I can be contacted via my website.


On my return home one evening after a clear, sunny day, I spotted a sheet of fog rolling in from the Atlantic. So, hoping for some nice pics I stopped at the tiny harbour at Dúinín (Dooneen). It was a little late, and the sun was going down, but worth a few shots anyway.

The iconic Three Sisters are just hidden under that duvet of fog out beyond, but you’ll have to take my word for it. Actually, the tallest sister, Binn Diarmada, is just peeping over the top of the fog.

Just looking around to my left it was just pouring over the mountains.

Moving on from Dúinín I continued my journey home, but when I was passing Murioch Beach I just had to stop and take a few more shots there, although the sun had already disappeared and the light was quite dim.

The sea was flat calm and the tide was low. Some people were just going into the water for a swim, and there were more fishing boats on the water than I would normally see out at one time. Some large yachts out there too, taking advantage of the calm water and free anchorage in the bay.

I have taken photos in foggy/misty conditions previously, and some of them can be seen on my website, using this link

I feel I have been less productive in recent months. I’ve been busy and somewhat tired too. But I now have a new gallery and I’ve started hanging pictures in it. Looking forward to receiving visitors and hoping for safer, healthier times.

Thanks for looking. Sláinte!


Following on from my last post I am now showing the last photos from my walk on Cosán na nÉighe to Cuas na nÉighe, on the Dingle Peninsula, West County Kerry, in the South West of Ireland, as the sun was setting and daylight went to sleep.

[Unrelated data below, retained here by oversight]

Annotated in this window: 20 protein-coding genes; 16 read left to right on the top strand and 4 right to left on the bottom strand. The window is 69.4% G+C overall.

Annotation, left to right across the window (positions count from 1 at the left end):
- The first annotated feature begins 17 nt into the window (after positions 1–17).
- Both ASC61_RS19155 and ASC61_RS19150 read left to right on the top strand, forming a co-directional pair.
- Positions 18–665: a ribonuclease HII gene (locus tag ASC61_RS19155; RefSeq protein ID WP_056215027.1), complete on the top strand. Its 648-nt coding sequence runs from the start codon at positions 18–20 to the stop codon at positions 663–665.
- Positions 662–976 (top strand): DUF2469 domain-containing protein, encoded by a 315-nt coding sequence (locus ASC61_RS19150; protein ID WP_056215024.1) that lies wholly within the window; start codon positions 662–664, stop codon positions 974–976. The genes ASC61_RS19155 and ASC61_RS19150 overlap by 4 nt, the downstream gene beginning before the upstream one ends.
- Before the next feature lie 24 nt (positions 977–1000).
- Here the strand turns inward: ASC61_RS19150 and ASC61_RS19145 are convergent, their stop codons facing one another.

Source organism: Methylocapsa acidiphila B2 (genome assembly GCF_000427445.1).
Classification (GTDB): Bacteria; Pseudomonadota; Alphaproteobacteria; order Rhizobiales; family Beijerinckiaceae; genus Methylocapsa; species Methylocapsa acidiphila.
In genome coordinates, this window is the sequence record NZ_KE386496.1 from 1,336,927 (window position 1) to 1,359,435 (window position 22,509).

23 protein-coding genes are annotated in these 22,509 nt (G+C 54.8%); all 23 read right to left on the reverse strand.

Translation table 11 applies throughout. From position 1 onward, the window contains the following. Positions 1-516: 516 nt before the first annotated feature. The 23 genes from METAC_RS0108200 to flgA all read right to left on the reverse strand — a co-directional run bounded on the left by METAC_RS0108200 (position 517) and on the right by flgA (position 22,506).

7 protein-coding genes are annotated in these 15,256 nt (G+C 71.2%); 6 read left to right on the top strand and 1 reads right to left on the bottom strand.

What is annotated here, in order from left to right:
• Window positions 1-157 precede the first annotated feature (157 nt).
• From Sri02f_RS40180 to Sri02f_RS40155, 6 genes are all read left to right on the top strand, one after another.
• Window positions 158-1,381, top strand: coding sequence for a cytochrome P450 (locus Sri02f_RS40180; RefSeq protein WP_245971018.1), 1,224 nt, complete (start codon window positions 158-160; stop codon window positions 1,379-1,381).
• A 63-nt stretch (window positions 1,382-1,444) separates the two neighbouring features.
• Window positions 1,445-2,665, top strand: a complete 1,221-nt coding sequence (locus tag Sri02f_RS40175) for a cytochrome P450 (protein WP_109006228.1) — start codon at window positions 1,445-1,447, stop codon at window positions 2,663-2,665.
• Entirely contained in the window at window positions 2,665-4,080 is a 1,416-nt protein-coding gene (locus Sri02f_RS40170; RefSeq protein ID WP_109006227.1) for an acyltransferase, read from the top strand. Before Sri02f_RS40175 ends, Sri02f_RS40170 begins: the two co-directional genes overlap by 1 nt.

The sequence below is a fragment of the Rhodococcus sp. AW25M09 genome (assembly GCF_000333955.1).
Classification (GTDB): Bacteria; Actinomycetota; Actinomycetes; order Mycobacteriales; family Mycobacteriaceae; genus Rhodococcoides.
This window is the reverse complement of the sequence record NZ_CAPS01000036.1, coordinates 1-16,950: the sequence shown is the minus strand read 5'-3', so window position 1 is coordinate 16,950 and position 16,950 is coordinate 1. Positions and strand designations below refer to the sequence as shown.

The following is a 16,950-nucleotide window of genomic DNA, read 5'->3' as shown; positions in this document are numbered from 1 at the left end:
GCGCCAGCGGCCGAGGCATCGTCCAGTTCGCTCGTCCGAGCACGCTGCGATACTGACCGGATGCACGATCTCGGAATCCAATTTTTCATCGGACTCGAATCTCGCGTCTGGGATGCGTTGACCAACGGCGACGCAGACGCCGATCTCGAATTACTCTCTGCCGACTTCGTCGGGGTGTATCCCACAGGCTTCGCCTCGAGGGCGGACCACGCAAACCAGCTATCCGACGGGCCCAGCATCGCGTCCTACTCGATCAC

Above is Sybil Head, (Ceann Sibéal), viewed from Cuas na nÉighe, a place which I find one of the most magical and magnetic in the area. Often the sea is as rough as hell here, and so exhilarating to behold. But on this occasion it was calm and peaceful, on a warm and balmy summer’s evening.

There are two blow holes here, which I don’t dare to go near, though I would love to look down at the water I can hear swooshing down below.

The soft evening sun cast a lovely light on the rocks.

The Three Sisters and Ballydavid head are seen in the two photos above. Below is Mount Brandon.

There is a charming little boulder beach at this place.

While walking around this area taking photos, I came upon two women who were camping here. We got talking and I discovered they came from my own neck of the woods in the east of the country, one from my home town and the other from near my mothers place.

They kindly offered me some tea and shared their m&ms with me, while we sat and watched the sunset, and snapping all the while! A very memorable end to the day.

Aahh, there it goes – until tomorrow.

I had to rush back to Clogher Beach where my van was parked, before it became too dark. No street lights here!

The two islands are the Tiaracht and the Sleeping Giant (Inis Tuaisceart), of the Blasket Islands group.

As the light dimmed the sheep seemed to gather together.

And so concludes this one of many walks on this route. I’m sure I will go again, many more times.

For more images of the Clogher area (photos and paintings) please check this link

Thanks for viewing my post. I hope you have enjoyed it and that you will join me again.


I set out to take some photos in the late evening sun, as I have done many times before. Not really sure where I would go to get something different from the previous hundreds – or thousands of shots I’ve taken in this area of the Dingle Peninsula where I live, I drove my van along the road until I came to Clogher Beach. It was a beautiful, sunny and calm evening and I liked the look of Clogher as I approached, so I parked up there.